Deutsche Bank turned over “detailed records” on Trump after subpoena from NY prosecutor: report

The New York DA's office is investigating "possibly extensive and protracted criminal conduct" at the Trump Org.

By Igor Derysh

Senior News Editor

Published August 6, 2020 11:03AM (EDT)

Donald Trump (Getty Images/Salon)
Donald Trump (Getty Images/Salon)

New York prosecutors seeking President Donald Trump's tax documents last year subpoenaed Deutsche Bank, which turned over "detailed records" on the president's finances, according to a new report.

Deutsche Bank has been Trump's primary lender for decades after other mainstream banks refused to do business with his company following a series of bankruptcies and defaults, lending him more than $2 billion over the last 20 years.

The German-based bank complied with the subpoena and provided Manhattan District Attorney Cy Vance "detailed records" over a "period of months," including financial statements and other documents Trump provided the bank when he sought loans, The New York Times reported.

Vance has also sought Trump's tax returns as part of a probe, which at least initially, appeared to focus on hush money payments from Trump to adult film actress Stormy Daniels and model Karen McDougal, both of whom alleged they had affairs with the president.

But Vance's office said in a court filing this week that the investigation is much broader, citing "public reports of possibly extensive and protracted criminal conduct at the Trump Organization." The prosecutors suggested that they were also investigating crimes related to bank and insurance fraud.

Longtime former Trump fixer Michael Cohen, who pleaded guilty to campaign finance charges stemming from the hush money payments and other federal crimes, testified to Congress last year that had Trump inflated his assets when seeking loans from the bank but deflated his assets when filing documents to tax authorities.

The New York Times reported last year that officials at Deutsche Bank had routinely viewed Trump's financial statements as "wildly optimistic assumptions" and generally reduced his estimates by up to 70%.

The subpoena to the bank suggests that the investigation has dug beyond the hush money payments for some time, though a source briefed on the matter told The Times that the inquiry was still at an "early stage."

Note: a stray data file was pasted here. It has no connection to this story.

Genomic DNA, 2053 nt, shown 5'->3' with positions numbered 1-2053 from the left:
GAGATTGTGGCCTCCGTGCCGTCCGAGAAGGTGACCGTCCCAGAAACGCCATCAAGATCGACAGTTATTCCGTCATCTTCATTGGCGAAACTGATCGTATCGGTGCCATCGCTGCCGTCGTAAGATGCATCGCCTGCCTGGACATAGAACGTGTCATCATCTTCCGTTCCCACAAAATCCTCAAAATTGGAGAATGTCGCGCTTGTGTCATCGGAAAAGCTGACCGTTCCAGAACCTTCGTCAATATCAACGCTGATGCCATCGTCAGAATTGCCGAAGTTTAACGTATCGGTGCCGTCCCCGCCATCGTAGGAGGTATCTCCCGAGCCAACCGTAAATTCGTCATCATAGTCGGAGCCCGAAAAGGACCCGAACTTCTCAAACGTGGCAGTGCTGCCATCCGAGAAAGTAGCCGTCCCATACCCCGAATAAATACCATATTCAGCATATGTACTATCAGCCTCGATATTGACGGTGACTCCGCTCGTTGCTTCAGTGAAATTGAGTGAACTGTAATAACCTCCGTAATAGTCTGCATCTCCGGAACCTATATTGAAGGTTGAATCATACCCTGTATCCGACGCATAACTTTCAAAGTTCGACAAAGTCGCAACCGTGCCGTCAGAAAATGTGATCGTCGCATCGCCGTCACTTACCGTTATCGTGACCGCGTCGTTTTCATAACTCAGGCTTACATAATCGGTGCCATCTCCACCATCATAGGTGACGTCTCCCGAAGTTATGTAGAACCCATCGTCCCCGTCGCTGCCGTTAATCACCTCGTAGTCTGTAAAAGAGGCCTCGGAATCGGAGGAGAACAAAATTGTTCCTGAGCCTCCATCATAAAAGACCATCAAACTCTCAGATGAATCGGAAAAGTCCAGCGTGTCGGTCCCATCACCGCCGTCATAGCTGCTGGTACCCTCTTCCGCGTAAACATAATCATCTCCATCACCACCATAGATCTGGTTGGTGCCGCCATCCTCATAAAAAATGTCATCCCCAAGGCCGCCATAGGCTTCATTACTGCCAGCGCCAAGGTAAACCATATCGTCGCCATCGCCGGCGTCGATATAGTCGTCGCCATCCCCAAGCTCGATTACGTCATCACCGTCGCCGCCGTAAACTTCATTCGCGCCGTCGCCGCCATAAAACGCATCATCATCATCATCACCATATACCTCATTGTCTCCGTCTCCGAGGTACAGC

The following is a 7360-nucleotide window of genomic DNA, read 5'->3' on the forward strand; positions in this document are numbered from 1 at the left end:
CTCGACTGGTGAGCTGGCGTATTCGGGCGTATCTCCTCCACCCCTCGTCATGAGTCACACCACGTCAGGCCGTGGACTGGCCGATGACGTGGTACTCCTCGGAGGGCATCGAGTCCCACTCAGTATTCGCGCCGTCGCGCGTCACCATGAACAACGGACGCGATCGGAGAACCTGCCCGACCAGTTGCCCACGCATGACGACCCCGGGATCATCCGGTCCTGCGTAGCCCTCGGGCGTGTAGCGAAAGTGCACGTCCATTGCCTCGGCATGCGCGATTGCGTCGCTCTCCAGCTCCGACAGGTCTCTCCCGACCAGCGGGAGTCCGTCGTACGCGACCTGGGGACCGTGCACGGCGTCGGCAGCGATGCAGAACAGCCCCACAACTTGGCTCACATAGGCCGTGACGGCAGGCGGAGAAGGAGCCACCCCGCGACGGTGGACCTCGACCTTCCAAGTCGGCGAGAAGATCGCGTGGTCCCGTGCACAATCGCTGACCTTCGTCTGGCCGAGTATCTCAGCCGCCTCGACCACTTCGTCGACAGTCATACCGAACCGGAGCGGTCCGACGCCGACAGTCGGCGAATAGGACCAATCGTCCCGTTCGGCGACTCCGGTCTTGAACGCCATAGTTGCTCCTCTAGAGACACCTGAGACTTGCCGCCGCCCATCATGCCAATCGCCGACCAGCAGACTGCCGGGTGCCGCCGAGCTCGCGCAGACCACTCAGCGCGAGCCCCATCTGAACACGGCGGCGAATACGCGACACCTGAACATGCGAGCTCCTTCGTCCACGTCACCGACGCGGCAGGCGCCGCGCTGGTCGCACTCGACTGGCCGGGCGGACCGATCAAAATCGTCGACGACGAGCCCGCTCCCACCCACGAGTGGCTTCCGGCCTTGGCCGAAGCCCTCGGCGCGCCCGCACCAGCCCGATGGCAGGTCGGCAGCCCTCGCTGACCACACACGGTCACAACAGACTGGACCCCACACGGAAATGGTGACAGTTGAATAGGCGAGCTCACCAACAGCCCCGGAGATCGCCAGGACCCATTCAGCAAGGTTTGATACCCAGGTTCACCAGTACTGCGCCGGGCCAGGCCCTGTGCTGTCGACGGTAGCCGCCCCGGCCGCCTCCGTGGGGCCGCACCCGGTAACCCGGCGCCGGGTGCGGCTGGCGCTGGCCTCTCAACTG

Vance has tried to get Trump's personal and corporate tax records since last fall. Trump tried to claim "absolute immunity" from criminal investigations while in office, but the Supreme Court shot down that argument last month.

The Supreme Court decision kicked the case back down to lower courts, where Trump's attorneys have continued to try to push back on Vance's subpoena. Trump and his company have denied any wrongdoing.

The separate subpoena to Deutsche Bank sought documents on "various topics" related to Trump and the Trump Organization, including "possible fraud," according to The Times.

The documents obtained under the subpoena, as well as any tax documents the DA may obtain from Trump, are subject to grand jury secrecy rules and would not be released to the public unless the case goes to trial and prosecutors introduce the documents as evidence.

Bank fraud is difficult to prove in court, the report noted, and some of the insurance and bank issues raised in media reports may be beyond the statue of limitations.

Carey Dunne, a lawyer for the DA's office, told a federal judge last month that Trump's continued pushback on the subpoena after the Supreme Court decision was an attempt to drag out the case so that the statue of limitations on other potential crimes would expire.

"What the president's lawyers are seeking here is delay," Dunne said. "I think that's the entire strategy here."

Dunne told the judge that the extensive investigation had stalled, because prosecutors had still not obtained the tax records.

"It's been nearly a year since we served our subpoena, and this lawsuit's been very successful since then in delaying our ability to gather the central evidence," Dunne said, adding that it made it "ever more likely that the grand jury will be prevented from evaluating the evidence before the statutes of limitation expire."

By Igor Derysh

Igor Derysh is Salon's senior news editor. His work has also appeared in the Los Angeles Times, Chicago Tribune, Boston Herald and Baltimore Sun.

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